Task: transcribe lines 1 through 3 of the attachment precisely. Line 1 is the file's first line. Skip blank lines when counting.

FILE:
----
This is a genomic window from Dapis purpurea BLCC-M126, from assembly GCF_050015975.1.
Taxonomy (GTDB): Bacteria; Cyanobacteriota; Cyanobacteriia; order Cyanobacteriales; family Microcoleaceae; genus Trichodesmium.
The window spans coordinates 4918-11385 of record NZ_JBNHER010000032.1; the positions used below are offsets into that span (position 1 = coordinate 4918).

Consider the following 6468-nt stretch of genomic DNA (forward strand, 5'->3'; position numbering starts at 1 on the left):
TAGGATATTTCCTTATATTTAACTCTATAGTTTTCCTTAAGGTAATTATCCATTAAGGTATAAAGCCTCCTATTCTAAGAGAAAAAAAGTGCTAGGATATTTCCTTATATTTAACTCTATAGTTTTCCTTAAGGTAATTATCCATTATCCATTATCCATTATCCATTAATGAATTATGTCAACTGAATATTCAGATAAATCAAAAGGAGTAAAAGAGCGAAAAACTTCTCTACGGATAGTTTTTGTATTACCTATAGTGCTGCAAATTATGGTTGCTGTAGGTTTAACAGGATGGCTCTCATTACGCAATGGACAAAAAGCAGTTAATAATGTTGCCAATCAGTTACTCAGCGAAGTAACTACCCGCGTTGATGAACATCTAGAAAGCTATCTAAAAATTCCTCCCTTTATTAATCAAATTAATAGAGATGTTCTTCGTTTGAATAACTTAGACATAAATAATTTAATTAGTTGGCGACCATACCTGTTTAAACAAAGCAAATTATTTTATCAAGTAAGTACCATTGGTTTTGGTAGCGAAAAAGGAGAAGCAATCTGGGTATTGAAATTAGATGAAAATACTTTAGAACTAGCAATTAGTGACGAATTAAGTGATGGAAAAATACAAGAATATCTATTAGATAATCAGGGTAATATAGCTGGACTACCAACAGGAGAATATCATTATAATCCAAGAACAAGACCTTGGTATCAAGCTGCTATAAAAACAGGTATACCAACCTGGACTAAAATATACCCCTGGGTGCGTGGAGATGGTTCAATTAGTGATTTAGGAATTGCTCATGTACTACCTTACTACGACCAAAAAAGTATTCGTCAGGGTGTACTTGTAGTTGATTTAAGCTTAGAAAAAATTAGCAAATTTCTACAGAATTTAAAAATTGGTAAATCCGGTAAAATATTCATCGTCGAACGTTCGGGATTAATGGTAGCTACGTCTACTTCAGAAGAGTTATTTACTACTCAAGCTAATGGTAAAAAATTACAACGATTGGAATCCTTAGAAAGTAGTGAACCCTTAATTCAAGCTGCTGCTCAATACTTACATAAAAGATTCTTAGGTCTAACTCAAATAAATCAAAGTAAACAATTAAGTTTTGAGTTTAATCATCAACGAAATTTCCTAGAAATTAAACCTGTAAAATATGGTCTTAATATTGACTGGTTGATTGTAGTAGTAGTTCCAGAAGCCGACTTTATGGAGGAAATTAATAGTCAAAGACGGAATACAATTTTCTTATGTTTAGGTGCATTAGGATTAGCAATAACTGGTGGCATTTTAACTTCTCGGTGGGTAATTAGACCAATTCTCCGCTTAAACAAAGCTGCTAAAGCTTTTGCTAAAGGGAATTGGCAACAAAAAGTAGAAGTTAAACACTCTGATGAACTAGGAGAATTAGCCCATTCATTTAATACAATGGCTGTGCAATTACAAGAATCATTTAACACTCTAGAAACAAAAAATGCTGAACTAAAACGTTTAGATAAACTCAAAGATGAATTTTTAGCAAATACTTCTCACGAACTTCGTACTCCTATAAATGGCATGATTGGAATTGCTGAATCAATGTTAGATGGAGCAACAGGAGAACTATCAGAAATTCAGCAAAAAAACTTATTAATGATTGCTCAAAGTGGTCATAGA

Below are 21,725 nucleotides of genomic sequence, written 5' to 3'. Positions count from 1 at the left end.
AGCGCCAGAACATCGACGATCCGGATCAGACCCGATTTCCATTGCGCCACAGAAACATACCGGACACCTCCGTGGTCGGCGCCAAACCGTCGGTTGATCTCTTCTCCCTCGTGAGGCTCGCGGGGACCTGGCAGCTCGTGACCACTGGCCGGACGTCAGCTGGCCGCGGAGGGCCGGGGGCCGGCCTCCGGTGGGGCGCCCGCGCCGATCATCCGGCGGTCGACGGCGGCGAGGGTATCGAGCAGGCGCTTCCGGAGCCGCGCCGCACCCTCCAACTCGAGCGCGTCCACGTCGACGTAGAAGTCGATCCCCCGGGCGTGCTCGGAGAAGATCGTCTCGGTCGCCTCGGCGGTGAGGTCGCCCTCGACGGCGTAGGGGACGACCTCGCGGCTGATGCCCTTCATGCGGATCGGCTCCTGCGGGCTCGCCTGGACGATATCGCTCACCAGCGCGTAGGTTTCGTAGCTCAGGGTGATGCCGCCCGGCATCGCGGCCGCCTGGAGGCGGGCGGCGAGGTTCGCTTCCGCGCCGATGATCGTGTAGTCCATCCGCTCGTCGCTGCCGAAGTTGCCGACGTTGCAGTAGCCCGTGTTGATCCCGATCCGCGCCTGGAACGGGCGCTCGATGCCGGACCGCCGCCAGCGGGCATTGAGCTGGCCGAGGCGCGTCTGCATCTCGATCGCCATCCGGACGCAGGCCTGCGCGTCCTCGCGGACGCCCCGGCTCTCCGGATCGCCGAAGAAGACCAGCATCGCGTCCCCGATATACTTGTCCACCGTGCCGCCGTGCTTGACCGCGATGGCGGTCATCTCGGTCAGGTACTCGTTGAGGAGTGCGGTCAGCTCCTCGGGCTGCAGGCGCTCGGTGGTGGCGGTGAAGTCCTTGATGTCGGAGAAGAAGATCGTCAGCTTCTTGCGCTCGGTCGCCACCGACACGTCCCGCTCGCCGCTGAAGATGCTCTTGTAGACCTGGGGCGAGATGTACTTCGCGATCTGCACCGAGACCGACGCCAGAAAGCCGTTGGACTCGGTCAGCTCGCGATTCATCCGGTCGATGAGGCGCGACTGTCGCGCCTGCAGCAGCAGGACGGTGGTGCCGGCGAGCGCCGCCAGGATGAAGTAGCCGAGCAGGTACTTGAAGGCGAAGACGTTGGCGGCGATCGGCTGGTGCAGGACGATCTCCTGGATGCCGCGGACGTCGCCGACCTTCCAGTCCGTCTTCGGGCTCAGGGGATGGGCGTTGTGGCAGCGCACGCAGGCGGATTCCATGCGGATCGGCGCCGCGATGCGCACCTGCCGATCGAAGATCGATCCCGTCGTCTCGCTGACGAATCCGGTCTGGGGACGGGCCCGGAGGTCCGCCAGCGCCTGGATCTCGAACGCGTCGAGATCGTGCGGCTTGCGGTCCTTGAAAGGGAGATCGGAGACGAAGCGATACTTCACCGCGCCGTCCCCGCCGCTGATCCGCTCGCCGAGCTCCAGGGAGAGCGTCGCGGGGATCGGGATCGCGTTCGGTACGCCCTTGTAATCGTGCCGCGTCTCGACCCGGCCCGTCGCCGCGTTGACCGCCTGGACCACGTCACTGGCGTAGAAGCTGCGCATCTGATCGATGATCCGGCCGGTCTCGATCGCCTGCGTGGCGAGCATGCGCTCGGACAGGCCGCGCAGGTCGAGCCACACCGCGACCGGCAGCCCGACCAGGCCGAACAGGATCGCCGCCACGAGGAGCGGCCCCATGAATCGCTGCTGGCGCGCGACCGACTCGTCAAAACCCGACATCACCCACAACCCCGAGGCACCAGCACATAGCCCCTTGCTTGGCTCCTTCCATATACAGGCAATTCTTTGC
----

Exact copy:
This is a genomic window from Dapis purpurea BLCC-M126, from assembly GCF_050015975.1.
Taxonomy (GTDB): Bacteria; Cyanobacteriota; Cyanobacteriia; order Cyanobacteriales; family Microcoleaceae; genus Trichodesmium.
The window spans coordinates 4918-11385 of record NZ_JBNHER010000032.1; the positions used below are offsets into that span (position 1 = coordinate 4918).